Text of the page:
So you’ve bought a new-to-you race car—now what? It would be nice to jump in and go racing, and while some people do just that, it isn’t necessarily the smartest move. Especially if you’re looking to win races, and a championship (why else would you be racing?) Last month we briefly looked at what you should pay attention to when buying a new car. Now that you have it, it’s time to rip it apart in preparation for the track.

Ripping apart a car you just bought may seem counter productive, but it really isn’t. You’re most likely going to find good things and bad things, and you should be prepared for that. You’ll also figure out fairly quickly what can be kept and what needs to be replaced. For us, it was the complete opposite of our expectations.

The disassembly process started under the decklid. The fuel cell was a big unknown for us, and it quickly turned into a nightmare. After removing the dry brake and cell hold-down, we weren’t able to pull the cell out of the car. We know the car had been sitting for quite a while, but we didn’t know for exactly how long, or if it was inside or outside. As we investigated further, we were unable to come up with any reason why the cell wouldn’t come out. Going into it, we knew we wanted to replace the cell, but after pulling it apart, the entire fuel system had to go.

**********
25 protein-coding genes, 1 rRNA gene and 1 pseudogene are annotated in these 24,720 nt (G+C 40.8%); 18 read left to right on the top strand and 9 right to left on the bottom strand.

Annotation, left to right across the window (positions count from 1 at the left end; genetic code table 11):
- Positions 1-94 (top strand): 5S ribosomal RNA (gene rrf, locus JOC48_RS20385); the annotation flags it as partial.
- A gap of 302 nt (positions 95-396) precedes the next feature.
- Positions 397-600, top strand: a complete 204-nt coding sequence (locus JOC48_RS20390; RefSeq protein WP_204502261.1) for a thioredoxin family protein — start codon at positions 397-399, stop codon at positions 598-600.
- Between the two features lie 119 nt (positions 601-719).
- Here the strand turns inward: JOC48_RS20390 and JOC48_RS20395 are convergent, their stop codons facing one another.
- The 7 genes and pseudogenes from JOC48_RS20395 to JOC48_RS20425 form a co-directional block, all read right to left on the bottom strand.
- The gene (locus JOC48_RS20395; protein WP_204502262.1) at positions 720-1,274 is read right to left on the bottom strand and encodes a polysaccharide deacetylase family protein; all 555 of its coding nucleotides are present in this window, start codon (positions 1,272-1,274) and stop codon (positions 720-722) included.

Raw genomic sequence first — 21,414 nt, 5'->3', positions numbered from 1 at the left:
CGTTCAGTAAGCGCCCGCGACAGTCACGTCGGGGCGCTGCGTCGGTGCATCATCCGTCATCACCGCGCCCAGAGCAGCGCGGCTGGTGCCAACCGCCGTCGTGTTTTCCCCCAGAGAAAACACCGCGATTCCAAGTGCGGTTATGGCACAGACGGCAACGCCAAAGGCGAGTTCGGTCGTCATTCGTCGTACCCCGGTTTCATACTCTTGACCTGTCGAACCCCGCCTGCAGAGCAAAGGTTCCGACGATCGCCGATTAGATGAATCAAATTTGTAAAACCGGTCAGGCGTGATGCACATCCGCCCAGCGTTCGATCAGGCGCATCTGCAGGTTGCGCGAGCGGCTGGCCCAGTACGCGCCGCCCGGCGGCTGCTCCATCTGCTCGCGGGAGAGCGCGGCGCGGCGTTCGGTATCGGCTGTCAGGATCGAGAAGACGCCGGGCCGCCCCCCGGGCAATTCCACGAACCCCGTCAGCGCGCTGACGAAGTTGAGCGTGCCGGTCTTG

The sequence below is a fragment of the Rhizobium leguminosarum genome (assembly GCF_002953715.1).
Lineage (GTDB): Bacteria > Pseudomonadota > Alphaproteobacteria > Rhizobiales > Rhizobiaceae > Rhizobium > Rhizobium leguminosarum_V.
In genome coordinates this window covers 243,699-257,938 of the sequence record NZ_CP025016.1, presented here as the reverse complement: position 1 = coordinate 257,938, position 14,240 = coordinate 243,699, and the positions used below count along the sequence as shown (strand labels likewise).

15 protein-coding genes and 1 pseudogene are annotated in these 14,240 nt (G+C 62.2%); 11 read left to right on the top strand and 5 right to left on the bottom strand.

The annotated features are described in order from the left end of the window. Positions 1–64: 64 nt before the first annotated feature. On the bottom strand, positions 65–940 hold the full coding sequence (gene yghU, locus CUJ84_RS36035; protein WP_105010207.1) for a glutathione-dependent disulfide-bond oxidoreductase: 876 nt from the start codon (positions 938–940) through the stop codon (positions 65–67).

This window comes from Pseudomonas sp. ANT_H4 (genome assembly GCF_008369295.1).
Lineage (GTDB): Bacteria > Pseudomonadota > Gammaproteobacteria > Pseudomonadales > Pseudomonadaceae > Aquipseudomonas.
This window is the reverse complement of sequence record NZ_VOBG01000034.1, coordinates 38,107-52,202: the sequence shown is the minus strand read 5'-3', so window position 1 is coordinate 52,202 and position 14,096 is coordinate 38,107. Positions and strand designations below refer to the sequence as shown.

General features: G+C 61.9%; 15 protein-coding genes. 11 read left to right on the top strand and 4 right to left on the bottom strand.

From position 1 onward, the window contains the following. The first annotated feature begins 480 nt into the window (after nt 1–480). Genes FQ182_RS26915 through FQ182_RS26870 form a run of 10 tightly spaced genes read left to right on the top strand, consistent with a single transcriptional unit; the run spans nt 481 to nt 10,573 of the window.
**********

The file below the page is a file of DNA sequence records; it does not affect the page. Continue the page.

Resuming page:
The filler neck, dry brake, bladder, pick-up tube, and foam were all covered in the slime of partially solidified race fuel

When we couldn’t pull the cell out of the car, we began to take it apart in the car. The fill neck came apart first. With the cell opened up, we pulled out the foam, and finally the bladder. With the cell empty, we took a hammer to it in an attempt to loosen it from the car. Whether it was condensation or rainwater, the cell had rusted itself to the car. After some serious hammering on the cell and the car, we were finally able to break it free. The entire process took over two hours, which if we had waited till we were at the track to find this, it would have put us in big trouble.

Here’s why. Besides the removal issue, we were surprised to find some old fuel in the bladder. If you’ve never seen really old fuel, it takes on some gel-like qualities as it breaks down. The filler neck, dry brake, bladder, pick-up tube, and foam were all covered in the slime of partially solidified race fuel. While the hard parts can be cleaned and reused, the rest of it will need to be replaced, because the last thing you want is that slime clogging your fuel filter, or worse, making its way into the carb.